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What repercussions will the Meg Ryan/ Russell Crowe affair have?

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Meg Ryan, Russell Crowe
Crowe: Steve Granitz/Retna

Unless you spent last summer blindfolded in a cellar, you pretty much know the plot of ”Proof of Life,” right? It’s about this adorable blond movie star who’s got a happy Hollywood marriage to a hunky fellow actor. She flies to Ecuador to shoot a movie and winds up having a fling with this macho Richard Burtonish bloke. It wreaks havoc on her marriage. The tabloids go bonkers. The drama!

Oh, wait. That’s actually the story BEHIND the making of Warner Bros.’ December kidnapping thriller ”Proof of Life,” starring Meg Ryan and Russell Crowe — although you’re forgiven for confusing real life with their movie’s plot. At this point the very title ”Proof of Life” is inextricably tangled up with tales of Ryan and Crowe’s on set summer lovin’, photos of the snuggly duo hand in hand, and a heartbreaking divorce suit from Ryan’s hubby, Dennis Quaid. (Ryan has since also filed for divorce, along with shared custody of the couple’s only child, Jack Henry, 8. None of the threesome would comment.)

Actors like to joke that romance doesn’t count when it’s on a movie set. Tell that to the studio footing the bill; Warner Bros. ponied up a reported $15 million to sign Ryan alone. Now it has to market a film whose central character relationship morphed into a global scandale d’amour. The problem has its precedents — and its varying outcomes. Elizabeth Taylor and Richard Burton’s adulterous passion nearly dethroned 1963’s ”Cleopatra,” igniting a scandal that contributed to a less than imperial gross. (The $44 million epic didn’t break even until years later.)

Ali McGraw and Steve McQueen’s home wrecking — at the expense of famed ”Godfather” producer Robert Evans, McGraw’s then husband — nearly sent ”The Getaway” careening off course in 1972, but it recovered to nab a healthy (for the times) $40 million. Tom Cruise and Nicole Kidman set off sparks on the set of 1990’s ”Days of Thunder” hot on the heels of his separation from wife Mimi Rogers, but the film raced to $166 million worldwide. So this isn’t uncharted territory. ”People have set romances all the time,” says one studio publicist. ”Especially when they’re sent to Ecuador and they happen to be really pretty and really handsome — and really lonely.”

But what happens when the actress has forged a career as America’s sweetheart? Warner must be wondering whether Ryan’s offscreen behavior shatters her ”girl next door” image. The studio refuses to comment, but insiders predict Ryan and Crowe — who are under contract to publicize the film — will make very separate publicity appearances, under a blanket refusal to answer personal questions. And Warner is unlikely to exploit the romance, most agree. ”’Any press is good press’ is a thoroughly wrong statement,” says celebrity publicist Eddie Michaels. ”And for a studio to consciously use someone’s rumored personal situation as part of their marketing plan would be completely unethical.”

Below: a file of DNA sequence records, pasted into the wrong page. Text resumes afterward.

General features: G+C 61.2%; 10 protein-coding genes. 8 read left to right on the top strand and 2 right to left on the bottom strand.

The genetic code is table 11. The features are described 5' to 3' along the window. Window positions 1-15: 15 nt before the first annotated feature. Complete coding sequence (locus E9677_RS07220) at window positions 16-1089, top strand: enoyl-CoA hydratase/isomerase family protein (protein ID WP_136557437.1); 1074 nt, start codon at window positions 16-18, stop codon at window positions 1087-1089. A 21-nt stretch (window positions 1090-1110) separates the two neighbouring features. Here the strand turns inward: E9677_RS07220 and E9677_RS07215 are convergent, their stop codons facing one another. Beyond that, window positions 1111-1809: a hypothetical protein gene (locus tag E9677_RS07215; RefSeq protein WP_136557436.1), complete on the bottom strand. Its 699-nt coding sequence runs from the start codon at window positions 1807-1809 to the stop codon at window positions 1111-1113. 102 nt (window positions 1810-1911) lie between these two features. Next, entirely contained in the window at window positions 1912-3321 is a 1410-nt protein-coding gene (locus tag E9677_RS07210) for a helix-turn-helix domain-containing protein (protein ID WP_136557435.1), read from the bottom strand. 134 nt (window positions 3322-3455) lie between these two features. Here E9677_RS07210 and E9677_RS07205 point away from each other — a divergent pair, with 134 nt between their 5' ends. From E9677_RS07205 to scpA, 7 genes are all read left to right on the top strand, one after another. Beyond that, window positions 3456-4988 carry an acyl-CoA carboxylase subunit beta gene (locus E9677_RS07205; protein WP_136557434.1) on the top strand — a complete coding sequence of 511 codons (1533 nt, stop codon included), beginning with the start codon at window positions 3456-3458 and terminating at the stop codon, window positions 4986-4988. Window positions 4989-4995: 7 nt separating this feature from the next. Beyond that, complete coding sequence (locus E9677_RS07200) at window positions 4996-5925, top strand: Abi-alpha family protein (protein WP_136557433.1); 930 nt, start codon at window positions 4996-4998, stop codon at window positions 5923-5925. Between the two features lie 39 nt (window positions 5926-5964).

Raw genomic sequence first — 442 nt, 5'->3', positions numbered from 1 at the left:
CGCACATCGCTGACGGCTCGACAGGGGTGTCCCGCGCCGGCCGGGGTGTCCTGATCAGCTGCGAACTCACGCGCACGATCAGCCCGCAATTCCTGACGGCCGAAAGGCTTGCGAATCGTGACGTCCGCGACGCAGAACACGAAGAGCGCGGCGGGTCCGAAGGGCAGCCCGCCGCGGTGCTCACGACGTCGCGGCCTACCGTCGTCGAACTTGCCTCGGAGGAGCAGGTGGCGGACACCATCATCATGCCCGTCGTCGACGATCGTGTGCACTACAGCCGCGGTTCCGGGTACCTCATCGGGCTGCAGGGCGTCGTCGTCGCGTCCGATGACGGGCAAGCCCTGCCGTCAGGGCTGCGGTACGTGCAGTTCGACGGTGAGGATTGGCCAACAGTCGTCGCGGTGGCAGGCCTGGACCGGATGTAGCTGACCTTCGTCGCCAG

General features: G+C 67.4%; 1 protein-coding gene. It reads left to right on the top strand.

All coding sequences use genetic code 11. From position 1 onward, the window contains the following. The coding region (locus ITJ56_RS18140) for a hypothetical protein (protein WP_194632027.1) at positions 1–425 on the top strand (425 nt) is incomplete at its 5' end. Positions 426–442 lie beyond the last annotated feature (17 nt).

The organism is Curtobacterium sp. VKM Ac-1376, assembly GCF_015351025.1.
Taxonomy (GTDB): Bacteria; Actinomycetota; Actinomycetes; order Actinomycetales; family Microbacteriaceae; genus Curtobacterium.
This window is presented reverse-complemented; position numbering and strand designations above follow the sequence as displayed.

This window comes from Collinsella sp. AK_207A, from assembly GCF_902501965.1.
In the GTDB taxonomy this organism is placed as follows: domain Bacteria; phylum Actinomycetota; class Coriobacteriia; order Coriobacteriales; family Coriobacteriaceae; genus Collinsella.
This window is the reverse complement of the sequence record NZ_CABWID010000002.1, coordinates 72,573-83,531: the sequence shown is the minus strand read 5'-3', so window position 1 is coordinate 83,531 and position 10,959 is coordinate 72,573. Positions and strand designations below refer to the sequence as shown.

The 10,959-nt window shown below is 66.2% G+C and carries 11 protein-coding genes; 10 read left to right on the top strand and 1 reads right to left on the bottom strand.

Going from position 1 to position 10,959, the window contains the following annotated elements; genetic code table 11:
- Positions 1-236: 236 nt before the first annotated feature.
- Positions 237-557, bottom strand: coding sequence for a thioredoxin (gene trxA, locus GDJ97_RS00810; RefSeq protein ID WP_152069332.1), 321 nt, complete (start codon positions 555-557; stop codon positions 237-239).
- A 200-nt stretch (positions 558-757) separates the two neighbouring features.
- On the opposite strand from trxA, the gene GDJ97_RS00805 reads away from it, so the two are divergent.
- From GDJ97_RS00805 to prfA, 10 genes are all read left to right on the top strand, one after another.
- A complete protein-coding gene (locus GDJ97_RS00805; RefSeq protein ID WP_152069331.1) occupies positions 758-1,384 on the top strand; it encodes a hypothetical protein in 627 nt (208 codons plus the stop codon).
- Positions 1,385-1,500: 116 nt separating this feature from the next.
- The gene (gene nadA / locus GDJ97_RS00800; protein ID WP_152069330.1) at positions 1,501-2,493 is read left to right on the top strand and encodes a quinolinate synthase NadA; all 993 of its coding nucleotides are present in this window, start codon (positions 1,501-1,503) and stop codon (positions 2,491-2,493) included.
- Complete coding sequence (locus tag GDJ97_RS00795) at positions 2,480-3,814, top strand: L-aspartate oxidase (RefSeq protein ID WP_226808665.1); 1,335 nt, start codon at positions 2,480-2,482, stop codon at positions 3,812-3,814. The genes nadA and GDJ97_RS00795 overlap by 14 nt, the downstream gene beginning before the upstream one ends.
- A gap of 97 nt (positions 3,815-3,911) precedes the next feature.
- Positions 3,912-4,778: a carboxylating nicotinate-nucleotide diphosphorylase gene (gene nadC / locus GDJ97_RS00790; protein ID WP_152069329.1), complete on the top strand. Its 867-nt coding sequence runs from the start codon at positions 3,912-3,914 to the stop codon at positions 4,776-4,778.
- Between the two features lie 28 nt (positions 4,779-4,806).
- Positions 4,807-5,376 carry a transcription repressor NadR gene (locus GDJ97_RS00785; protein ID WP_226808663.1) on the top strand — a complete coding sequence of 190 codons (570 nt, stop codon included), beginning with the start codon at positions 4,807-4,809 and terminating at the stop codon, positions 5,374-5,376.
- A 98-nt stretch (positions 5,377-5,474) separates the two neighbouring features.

Which doesn’t mean Warner Bros. won’t tangentially benefit from all the titillating talk: Public curiosity (and private chemistry) may give ”Proof” life. Crowe and Ryan, says a studio marketing exec, ”must have had something pretty good if it came off the screen and became real.” ”Loveline” relationship expert and ”Big Brother” adviser Dr. Drew agrees: ”I had no interest in this film until I heard about all of this,” he admits. ”People will want to see if they can pick up on her falling in love with him on screen.”

The curiosity factor comes into play with November’s ”Bounce,” which pairs America’s Oscar winning ”are they or aren’t they” couple, Gwyneth Paltrow and Ben Affleck — to the likely delight of their benefactor Miramax. Director Don Roos is planning how to juggle the inevitable questions. ”Maybe I should just play ignorant,” he laughs. ”’I have no idea what’s going on!”’

Sparks indicate heat — which studios like — but there’s always a chance of getting burned: A complicated relationship makes for complicated PR planning. ”You could book [an appearance] this week, and everything’s on — and next week? Ouch,” says the marketing exec.

Miramax admits even the hottest (or hot and coldest) couple won’t get people into seats simply because of public voyeurism. ”You look at the movies couples are in, and when they’ve been couples in a really good film, they work,” says Miramax publicity president Marcy Granata. ”The offscreen stuff — I don’t know if it matters.”

Maybe, but viewers who want to debate the state of the Ben/ Gwyn union may head to ”Bounce” just to see if they can spot an understanding. ”When you take a couple who’s on again, off again, things get much more interesting,” says the marketing exec. ”It’s the tension that makes it interesting for an audience.”

Then it may be lucky that the affianc├ęd Catherine Zeta-Jones and Michael Douglas share no screen time in December’s ”Traffic.” ”Once people are married, it’s like, eh,” says marketing analyst Tony Angellotti. ”Married people know there’s no more sexual tension when people are married — you’re not going to fool them.”

(Additional reporting by William Keck)

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